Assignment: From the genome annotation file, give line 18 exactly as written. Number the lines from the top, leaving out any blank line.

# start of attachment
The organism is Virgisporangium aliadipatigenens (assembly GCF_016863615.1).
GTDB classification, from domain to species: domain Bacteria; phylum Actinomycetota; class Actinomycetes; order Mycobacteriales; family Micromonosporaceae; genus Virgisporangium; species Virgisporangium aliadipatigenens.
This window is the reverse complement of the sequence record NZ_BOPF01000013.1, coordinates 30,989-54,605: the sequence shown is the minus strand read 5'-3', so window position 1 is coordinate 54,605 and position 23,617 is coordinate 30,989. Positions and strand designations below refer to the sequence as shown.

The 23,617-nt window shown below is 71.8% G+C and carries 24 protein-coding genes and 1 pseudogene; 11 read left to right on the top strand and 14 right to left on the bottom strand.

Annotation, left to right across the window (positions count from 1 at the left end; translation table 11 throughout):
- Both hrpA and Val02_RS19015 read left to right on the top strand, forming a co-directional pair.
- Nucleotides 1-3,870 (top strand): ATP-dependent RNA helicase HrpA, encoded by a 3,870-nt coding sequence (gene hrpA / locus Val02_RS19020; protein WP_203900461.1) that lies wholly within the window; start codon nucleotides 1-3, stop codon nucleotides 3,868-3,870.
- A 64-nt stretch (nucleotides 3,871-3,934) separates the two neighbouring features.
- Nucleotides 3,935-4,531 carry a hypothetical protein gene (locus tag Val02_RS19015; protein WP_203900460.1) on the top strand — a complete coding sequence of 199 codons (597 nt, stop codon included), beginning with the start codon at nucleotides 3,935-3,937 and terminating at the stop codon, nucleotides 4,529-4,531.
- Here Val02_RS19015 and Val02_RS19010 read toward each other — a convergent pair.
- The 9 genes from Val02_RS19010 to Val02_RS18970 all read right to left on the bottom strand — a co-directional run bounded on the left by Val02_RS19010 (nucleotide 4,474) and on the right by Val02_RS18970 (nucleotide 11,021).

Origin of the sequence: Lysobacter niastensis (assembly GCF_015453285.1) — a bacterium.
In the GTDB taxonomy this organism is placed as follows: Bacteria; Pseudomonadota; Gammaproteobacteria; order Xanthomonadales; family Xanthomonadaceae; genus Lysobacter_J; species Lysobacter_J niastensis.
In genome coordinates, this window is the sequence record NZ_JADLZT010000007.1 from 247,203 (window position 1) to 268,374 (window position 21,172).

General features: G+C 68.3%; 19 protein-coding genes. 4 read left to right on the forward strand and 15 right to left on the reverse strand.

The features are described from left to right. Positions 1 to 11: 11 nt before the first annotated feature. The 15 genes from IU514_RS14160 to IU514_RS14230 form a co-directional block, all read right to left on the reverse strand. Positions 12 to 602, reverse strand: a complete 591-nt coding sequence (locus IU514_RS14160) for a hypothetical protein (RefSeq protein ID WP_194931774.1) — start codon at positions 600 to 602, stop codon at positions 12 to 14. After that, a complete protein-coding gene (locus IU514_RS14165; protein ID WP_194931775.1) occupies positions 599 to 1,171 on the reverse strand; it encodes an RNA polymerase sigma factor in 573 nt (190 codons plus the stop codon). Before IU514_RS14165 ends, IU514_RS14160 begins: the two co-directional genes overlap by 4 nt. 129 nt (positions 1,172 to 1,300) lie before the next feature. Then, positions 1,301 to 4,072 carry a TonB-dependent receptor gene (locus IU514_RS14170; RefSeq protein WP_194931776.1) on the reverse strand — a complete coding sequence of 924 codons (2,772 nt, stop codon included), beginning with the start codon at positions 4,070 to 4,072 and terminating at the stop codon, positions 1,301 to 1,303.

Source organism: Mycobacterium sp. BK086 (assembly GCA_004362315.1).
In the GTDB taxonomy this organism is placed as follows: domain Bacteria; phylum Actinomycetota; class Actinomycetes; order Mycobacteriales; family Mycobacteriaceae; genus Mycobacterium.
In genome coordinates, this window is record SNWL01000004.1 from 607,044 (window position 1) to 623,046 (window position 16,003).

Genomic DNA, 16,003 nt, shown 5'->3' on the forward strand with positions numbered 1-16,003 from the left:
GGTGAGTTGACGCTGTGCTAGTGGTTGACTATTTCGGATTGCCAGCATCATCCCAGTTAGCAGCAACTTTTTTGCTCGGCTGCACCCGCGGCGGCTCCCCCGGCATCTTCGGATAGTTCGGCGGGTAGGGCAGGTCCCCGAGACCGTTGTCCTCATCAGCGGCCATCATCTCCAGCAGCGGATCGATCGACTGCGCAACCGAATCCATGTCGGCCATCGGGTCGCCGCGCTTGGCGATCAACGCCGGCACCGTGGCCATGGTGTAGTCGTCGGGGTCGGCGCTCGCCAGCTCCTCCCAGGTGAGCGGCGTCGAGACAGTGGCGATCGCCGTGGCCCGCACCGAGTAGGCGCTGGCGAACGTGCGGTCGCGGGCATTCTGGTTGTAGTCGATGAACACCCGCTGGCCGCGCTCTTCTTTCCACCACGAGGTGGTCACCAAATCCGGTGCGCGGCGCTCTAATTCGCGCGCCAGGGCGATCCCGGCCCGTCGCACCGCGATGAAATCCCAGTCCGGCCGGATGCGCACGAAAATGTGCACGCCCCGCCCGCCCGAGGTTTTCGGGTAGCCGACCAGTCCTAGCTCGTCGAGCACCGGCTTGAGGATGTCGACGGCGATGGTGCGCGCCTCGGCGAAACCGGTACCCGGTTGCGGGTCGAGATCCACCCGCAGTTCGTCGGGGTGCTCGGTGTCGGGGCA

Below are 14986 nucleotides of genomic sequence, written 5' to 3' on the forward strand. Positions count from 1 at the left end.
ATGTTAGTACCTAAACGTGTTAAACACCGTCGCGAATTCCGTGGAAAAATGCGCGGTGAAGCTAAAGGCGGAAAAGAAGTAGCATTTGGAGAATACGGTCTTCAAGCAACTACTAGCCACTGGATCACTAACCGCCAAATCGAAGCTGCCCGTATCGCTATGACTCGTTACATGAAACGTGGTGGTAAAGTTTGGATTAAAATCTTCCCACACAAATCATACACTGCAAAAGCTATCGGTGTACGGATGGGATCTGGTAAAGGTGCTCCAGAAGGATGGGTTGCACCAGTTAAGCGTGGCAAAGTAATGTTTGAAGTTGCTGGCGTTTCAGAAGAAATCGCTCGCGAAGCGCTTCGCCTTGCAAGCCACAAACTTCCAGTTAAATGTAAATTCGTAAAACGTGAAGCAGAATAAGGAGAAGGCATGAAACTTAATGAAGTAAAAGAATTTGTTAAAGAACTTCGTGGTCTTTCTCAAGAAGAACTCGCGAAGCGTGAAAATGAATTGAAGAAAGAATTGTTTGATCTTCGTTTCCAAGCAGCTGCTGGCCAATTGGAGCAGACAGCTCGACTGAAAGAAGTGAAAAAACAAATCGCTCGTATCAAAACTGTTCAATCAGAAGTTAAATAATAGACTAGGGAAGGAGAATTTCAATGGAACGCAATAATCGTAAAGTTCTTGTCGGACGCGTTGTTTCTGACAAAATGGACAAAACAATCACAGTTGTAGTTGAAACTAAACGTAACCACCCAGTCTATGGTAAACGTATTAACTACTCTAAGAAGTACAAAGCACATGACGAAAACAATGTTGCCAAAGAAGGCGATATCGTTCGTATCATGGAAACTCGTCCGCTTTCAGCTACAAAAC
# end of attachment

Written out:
In the GTDB taxonomy this organism is placed as follows: domain Bacteria; phylum Actinomycetota; class Actinomycetes; order Mycobacteriales; family Mycobacteriaceae; genus Mycobacterium.